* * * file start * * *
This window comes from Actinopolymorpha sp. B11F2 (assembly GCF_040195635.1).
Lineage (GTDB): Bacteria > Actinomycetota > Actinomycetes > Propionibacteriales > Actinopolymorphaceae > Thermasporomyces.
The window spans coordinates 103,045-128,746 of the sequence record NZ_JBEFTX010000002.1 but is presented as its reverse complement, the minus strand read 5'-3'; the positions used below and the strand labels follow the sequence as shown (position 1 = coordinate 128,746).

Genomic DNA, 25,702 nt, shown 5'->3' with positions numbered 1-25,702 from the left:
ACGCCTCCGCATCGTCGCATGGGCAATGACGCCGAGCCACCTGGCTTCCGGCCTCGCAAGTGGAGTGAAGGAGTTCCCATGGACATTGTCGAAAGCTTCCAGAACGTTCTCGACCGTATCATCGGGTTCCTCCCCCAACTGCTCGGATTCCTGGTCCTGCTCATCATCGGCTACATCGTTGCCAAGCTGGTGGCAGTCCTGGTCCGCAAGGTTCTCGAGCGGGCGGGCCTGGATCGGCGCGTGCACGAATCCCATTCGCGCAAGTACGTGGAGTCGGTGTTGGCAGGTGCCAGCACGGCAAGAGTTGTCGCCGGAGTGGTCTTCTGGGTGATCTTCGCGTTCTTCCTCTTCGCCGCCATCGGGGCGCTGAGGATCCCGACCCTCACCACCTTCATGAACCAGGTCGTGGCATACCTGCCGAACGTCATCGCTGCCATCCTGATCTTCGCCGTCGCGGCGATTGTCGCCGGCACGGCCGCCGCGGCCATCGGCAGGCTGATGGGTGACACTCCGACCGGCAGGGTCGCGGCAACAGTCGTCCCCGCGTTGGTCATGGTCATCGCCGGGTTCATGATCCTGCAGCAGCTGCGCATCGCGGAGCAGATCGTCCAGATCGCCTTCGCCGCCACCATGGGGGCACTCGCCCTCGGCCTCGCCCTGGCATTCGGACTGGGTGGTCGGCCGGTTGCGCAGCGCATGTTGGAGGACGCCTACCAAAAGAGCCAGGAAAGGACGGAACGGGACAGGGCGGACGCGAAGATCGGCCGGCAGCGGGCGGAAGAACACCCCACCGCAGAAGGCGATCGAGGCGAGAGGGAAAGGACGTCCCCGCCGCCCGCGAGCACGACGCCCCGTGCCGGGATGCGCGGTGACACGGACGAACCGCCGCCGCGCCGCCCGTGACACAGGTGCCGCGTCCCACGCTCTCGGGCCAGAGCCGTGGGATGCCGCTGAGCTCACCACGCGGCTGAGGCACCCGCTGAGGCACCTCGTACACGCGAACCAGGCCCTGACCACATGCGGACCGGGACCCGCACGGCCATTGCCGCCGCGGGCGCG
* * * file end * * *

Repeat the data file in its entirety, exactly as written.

This window comes from Actinopolymorpha sp. B11F2 (assembly GCF_040195635.1).
Lineage (GTDB): Bacteria > Actinomycetota > Actinomycetes > Propionibacteriales > Actinopolymorphaceae > Thermasporomyces.
The window spans coordinates 103,045-128,746 of the sequence record NZ_JBEFTX010000002.1 but is presented as its reverse complement, the minus strand read 5'-3'; the positions used below and the strand labels follow the sequence as shown (position 1 = coordinate 128,746).

Genomic DNA, 25,702 nt, shown 5'->3' with positions numbered 1-25,702 from the left:
ACGCCTCCGCATCGTCGCATGGGCAATGACGCCGAGCCACCTGGCTTCCGGCCTCGCAAGTGGAGTGAAGGAGTTCCCATGGACATTGTCGAAAGCTTCCAGAACGTTCTCGACCGTATCATCGGGTTCCTCCCCCAACTGCTCGGATTCCTGGTCCTGCTCATCATCGGCTACATCGTTGCCAAGCTGGTGGCAGTCCTGGTCCGCAAGGTTCTCGAGCGGGCGGGCCTGGATCGGCGCGTGCACGAATCCCATTCGCGCAAGTACGTGGAGTCGGTGTTGGCAGGTGCCAGCACGGCAAGAGTTGTCGCCGGAGTGGTCTTCTGGGTGATCTTCGCGTTCTTCCTCTTCGCCGCCATCGGGGCGCTGAGGATCCCGACCCTCACCACCTTCATGAACCAGGTCGTGGCATACCTGCCGAACGTCATCGCTGCCATCCTGATCTTCGCCGTCGCGGCGATTGTCGCCGGCACGGCCGCCGCGGCCATCGGCAGGCTGATGGGTGACACTCCGACCGGCAGGGTCGCGGCAACAGTCGTCCCCGCGTTGGTCATGGTCATCGCCGGGTTCATGATCCTGCAGCAGCTGCGCATCGCGGAGCAGATCGTCCAGATCGCCTTCGCCGCCACCATGGGGGCACTCGCCCTCGGCCTCGCCCTGGCATTCGGACTGGGTGGTCGGCCGGTTGCGCAGCGCATGTTGGAGGACGCCTACCAAAAGAGCCAGGAAAGGACGGAACGGGACAGGGCGGACGCGAAGATCGGCCGGCAGCGGGCGGAAGAACACCCCACCGCAGAAGGCGATCGAGGCGAGAGGGAAAGGACGTCCCCGCCGCCCGCGAGCACGACGCCCCGTGCCGGGATGCGCGGTGACACGGACGAACCGCCGCCGCGCCGCCCGTGACACAGGTGCCGCGTCCCACGCTCTCGGGCCAGAGCCGTGGGATGCCGCTGAGCTCACCACGCGGCTGAGGCACCCGCTGAGGCACCTCGTACACGCGAACCAGGCCCTGACCACATGCGGACCGGGACCCGCACGGCCATTGCCGCCGCGGGCGCG